Paddack fanned a career-high 11 that night, including Alonso twice, and outdueled reigning NL Cy Young Award winner Jacob deGrom in a 4-0 victory.
Alonso seemed surprised that Paddack had concocted a rivalry between the two rookies, and said the pitcher’s comments didn’t sit well with him.
“If he was upset about it, I’m assuming he could have been a little jealous,” Alonso said. “He had a hell of a first month. I’m happy to win it. If he was mad about that, there’s five other months. There’s five months left in the season.”
DeGrom didn’t sound all that impressed by Paddack. “His stuff was OK. He just located it well tonight,” the Mets ace said that night.
Alonso got his revenge against the Padres the next night when he hit a 449-foot, two-run home run in the ninth inning to lift the Mets to a 7-6 victory that snapped a four-game losing streak. Alonso finished with three hits and four RBIs. He was more focused on his team rather than any rivalry with Paddack.
“Today was a really good character test for us. This was a really good team win,” Alonso said.
The homer off Adam Warren _ with Paddack watching from the Padres’ dugout _ was so big that Alonso said he “blacked out for a little bit. I just remember touching home. I don’t even remember touching the bases.”
Alonso flipped his bat after his mammoth drive, but said it was inadvertent because pine tar made it stick to his hands. The bat went in the direction of umpire Bill Miller, who spoke with Alonso after scored. Alonso said he apologized.
As he headed out to the field for the bottom of the ninth, Alonso crossed paths with San Diego’s Manny Machado. “Manny said, ‘Is that all you’ve got?’ He gave me a wink and a smile after he said it,” Alonso said.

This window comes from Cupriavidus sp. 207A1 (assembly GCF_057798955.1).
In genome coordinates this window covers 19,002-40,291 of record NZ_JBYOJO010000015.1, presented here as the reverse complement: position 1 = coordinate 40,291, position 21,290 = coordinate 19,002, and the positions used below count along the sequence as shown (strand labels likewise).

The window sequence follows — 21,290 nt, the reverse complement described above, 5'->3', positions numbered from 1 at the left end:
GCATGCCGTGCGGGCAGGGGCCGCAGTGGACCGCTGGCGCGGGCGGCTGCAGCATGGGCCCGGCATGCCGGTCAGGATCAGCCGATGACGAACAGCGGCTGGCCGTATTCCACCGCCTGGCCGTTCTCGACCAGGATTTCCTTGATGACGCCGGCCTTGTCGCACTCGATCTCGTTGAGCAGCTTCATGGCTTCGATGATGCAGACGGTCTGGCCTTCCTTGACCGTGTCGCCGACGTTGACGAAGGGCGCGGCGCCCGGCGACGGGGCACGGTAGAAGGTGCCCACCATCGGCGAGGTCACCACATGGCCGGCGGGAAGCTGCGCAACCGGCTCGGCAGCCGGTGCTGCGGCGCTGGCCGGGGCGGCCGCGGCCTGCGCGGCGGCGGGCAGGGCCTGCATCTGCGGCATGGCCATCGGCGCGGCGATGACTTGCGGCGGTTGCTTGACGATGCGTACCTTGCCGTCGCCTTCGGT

While Alonso has continued to swat dingers, Paddack has cooled off a bit. He was even sent down to the minors for 10 days to rest his arm. Represented by agent Scott Boras, Paddack will be on an innings limit and likely will be shut down at some point later in the season. As of Monday, he was 5-4 with a 2.48 ERA with 87 strikeouts in 82 1/3 innings.
But then there’s Tatis, who can be absolutely electric, particularly when on base. Every time he steps into the batter’s box, there’s the chance he’ll start a rally.
The son of the former big league infielder can make your jaw drop with his overall game. He can beat out an infield single or hit a 400-foot home run. He’s thrown out a runner while on one knee. His speed is lethal. He’s scored on a popup to second base and on a fly ball to medium right field. He also scored from second on an infield single that caromed off Giants pitcher Trevor Gott’s glove. Running on contact with two outs, Tatis reached third base by the time Gott collected the ball and threw to first, and then came dashing home with a headfirst slide.